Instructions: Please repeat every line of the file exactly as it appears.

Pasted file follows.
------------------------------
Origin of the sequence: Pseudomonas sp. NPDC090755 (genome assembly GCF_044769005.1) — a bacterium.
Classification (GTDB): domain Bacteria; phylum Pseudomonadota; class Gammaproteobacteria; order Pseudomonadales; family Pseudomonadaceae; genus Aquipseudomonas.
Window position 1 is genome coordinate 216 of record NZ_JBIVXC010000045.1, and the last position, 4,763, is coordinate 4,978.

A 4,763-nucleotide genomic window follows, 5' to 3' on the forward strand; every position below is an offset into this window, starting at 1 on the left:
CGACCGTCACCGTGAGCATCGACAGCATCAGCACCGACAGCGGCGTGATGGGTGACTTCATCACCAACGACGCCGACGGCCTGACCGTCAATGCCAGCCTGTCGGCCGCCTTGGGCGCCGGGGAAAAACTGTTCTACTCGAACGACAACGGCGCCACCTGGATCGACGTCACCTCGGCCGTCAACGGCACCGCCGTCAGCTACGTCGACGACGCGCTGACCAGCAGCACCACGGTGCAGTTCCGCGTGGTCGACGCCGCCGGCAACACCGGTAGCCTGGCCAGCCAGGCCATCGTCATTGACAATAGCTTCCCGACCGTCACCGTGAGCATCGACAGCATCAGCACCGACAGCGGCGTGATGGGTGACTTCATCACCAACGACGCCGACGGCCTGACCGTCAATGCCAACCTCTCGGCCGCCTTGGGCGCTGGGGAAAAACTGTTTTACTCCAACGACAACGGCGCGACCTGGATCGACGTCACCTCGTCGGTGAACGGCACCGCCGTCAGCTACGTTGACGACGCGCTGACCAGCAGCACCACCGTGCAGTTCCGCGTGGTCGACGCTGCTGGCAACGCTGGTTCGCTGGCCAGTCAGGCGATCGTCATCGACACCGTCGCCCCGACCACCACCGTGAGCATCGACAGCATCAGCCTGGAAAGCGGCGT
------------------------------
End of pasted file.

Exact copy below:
Origin of the sequence: Pseudomonas sp. NPDC090755 (genome assembly GCF_044769005.1) — a bacterium.
Classification (GTDB): domain Bacteria; phylum Pseudomonadota; class Gammaproteobacteria; order Pseudomonadales; family Pseudomonadaceae; genus Aquipseudomonas.
Window position 1 is genome coordinate 216 of record NZ_JBIVXC010000045.1, and the last position, 4,763, is coordinate 4,978.

A 4,763-nucleotide genomic window follows, 5' to 3' on the forward strand; every position below is an offset into this window, starting at 1 on the left:
CGACCGTCACCGTGAGCATCGACAGCATCAGCACCGACAGCGGCGTGATGGGTGACTTCATCACCAACGACGCCGACGGCCTGACCGTCAATGCCAGCCTGTCGGCCGCCTTGGGCGCCGGGGAAAAACTGTTCTACTCGAACGACAACGGCGCCACCTGGATCGACGTCACCTCGGCCGTCAACGGCACCGCCGTCAGCTACGTCGACGACGCGCTGACCAGCAGCACCACGGTGCAGTTCCGCGTGGTCGACGCCGCCGGCAACACCGGTAGCCTGGCCAGCCAGGCCATCGTCATTGACAATAGCTTCCCGACCGTCACCGTGAGCATCGACAGCATCAGCACCGACAGCGGCGTGATGGGTGACTTCATCACCAACGACGCCGACGGCCTGACCGTCAATGCCAACCTCTCGGCCGCCTTGGGCGCTGGGGAAAAACTGTTTTACTCCAACGACAACGGCGCGACCTGGATCGACGTCACCTCGTCGGTGAACGGCACCGCCGTCAGCTACGTTGACGACGCGCTGACCAGCAGCACCACCGTGCAGTTCCGCGTGGTCGACGCTGCTGGCAACGCTGGTTCGCTGGCCAGTCAGGCGATCGTCATCGACACCGTCGCCCCGACCACCACCGTGAGCATCGACAGCATCAGCCTGGAAAGCGGCGT